My Thrifty 50s Kitchen Renovation: A low-cost worktop & upcycled cupboards

Some items have been gifted

Here’s how I refreshed my kitchen with just a few tins of spray paint and a sparkling new worktop…Let’s start at the beginning. In fact, let me show you what the kitchen looked like when we first got the keys to our house. We knew we had a bit of a project ahead of us, but we weren’t prepared for just how long it was going to take to get the kitchen in order.The first sticking point was the budget. I’d hoped to install a whole new kitchen but have you seen how much a kitchen costs these days?! That idea went out of the window after one shopping trip. You know how thrifty I am, so I just couldn’t bring myself to spend ££££s on a new kitchen when we had a functioning kitchen already fitted. Albeit a rather ugly one. I thought there must be a way to update the cupboards, even though they are smeary beige 80s melamine doors. I looked around for a paint that would work on this type of surface and thankfully I discovered Rust-Oluem’s MODE spray paint. I did some test coats on a couple of drawer fronts, using the primer and a bright aqua blue colour, and was delighted with the results. It wasn’t long before I’d removed all the cupboard doors and had them stacked on a pallet outdoors, ready for spraying. I started with gusto one sunny Saturday morning, but later that day the clouds rolled in and put a stop to my spray-painting efforts. Still, the doors had been primed and already had a first coat of colour, so it didn’t take long to finish off the spray painting on the second day.With the cupboard doors sorted, all I needed to invest in was a new worktop. Again, it’s easy to spend £££s on a worktop but I found that I could save money by shopping online. Also, after browsing DIY stores, I realised that there was no way that we were going to be able to get a length of worktop in/on our car, so it needed to be delivered anyway.I ordered some samples and held each quartz/marble/gloss surface against my test-painted aqua blue drawers. I was drawn to the more sparkly surfaces, and I eventually plumped for this fresh white quartz gloss worktop from HC Supplies with little iridescent flecks in the surface. When these glittery particles catch the light they reflect aqua and copper colours – perfect for my kitchen. To save money, I’m not planning to change the flooring in the kitchen, and I think that the existing chequerboard tiles lend a rather 50s style to the kitchen. Our home was built in 1950 so going for that ‘diner’ look was a natural choice. I think that the worktop we chose is a similarly glitzy diner-inspired surface. The aqua cupboards gave the tiles a lift – in fact, if I was going to replace the floor, I’d choose the same checkered tiles again.We cut the worktop to size and attached it to the existing cupboard frames with a few brackets. I bought metal ends for the worktop – again for that American diner look – rather than using the finishing strip that came with the worktop. A touch of silicon along the back sealed the worktop to the wall for the time being. I’m planning to add tiles when I find some that I like – and that are within budget! – so I’ll need to remove the silicon strip when it’s time to tile.What do you think of the finished look? So far, we’ve only done this section of the kitchen – but soon we’ll have a new sink, taps and lighting too, so watch this space for more renovation photos.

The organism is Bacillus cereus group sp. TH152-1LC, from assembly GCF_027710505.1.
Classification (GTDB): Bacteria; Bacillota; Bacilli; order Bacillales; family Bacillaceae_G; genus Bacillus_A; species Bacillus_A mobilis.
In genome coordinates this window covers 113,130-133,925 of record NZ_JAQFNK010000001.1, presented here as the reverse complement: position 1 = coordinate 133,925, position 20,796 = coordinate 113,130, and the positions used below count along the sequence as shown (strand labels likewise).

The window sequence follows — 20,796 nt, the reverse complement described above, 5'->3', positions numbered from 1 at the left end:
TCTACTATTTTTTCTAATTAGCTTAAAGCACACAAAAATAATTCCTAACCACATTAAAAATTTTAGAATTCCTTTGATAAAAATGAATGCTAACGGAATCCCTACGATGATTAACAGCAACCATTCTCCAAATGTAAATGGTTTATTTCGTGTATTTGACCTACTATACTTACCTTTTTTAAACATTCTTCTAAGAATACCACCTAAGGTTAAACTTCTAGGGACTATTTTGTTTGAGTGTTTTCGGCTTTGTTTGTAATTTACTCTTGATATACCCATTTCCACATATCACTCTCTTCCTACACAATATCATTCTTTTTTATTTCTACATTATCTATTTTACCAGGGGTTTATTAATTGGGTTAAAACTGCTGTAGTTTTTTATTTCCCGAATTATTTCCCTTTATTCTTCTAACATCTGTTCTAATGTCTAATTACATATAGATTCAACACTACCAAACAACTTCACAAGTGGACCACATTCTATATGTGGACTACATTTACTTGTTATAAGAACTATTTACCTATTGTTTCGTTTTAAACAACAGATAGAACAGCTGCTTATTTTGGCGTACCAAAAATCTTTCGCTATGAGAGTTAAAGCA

Some items in this blog post have been gifted to me and the pink links indicate a gifted product, affiliate link or information source. All thoughts and opinions in this post are based on my own experience and I am not responsible for your experience 🙂

8 Responses

  1. Hi Mimi, great to hear you’re planning a makeover. Our painted cabinets have been going strong for about two years and are only now starting to get a little scuffed on the edges. It’s no problem though as I can just repaint them again haha!

  2. Thank you for this post! I am doing a similar budget kitchen redo with existing cabinets. So good to know you can paint melamine! And does anyone ever think about the environmental aspects as well? Doesn’t ripping out kitchens like seem so wasteful? Sometimes I cringe when I watch those home shows…

  3. Thanks, I’m glad it helped! Thank goodness you hadn’t already demolished the kitchen, haha! Good luck if you try painting the cabinets etc – I figured I’d just give it a go and if it didn’t work I wasn’t really any worse-off than before 🙂

  4. It’s a huge saving compared to buying a new kitchen – even just replacing the cupboard doors would have been out of budget, so this is a great alternative 🙂

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Cassie is a freelance writer with a Masters degree in Lifestyle Promotion Studies and is trained in Personal Money Management. She loves to ‘get the look for less’ so regularly shares thrifty-living advice, DIY interior design ideas and low-cost recipes on her blog.

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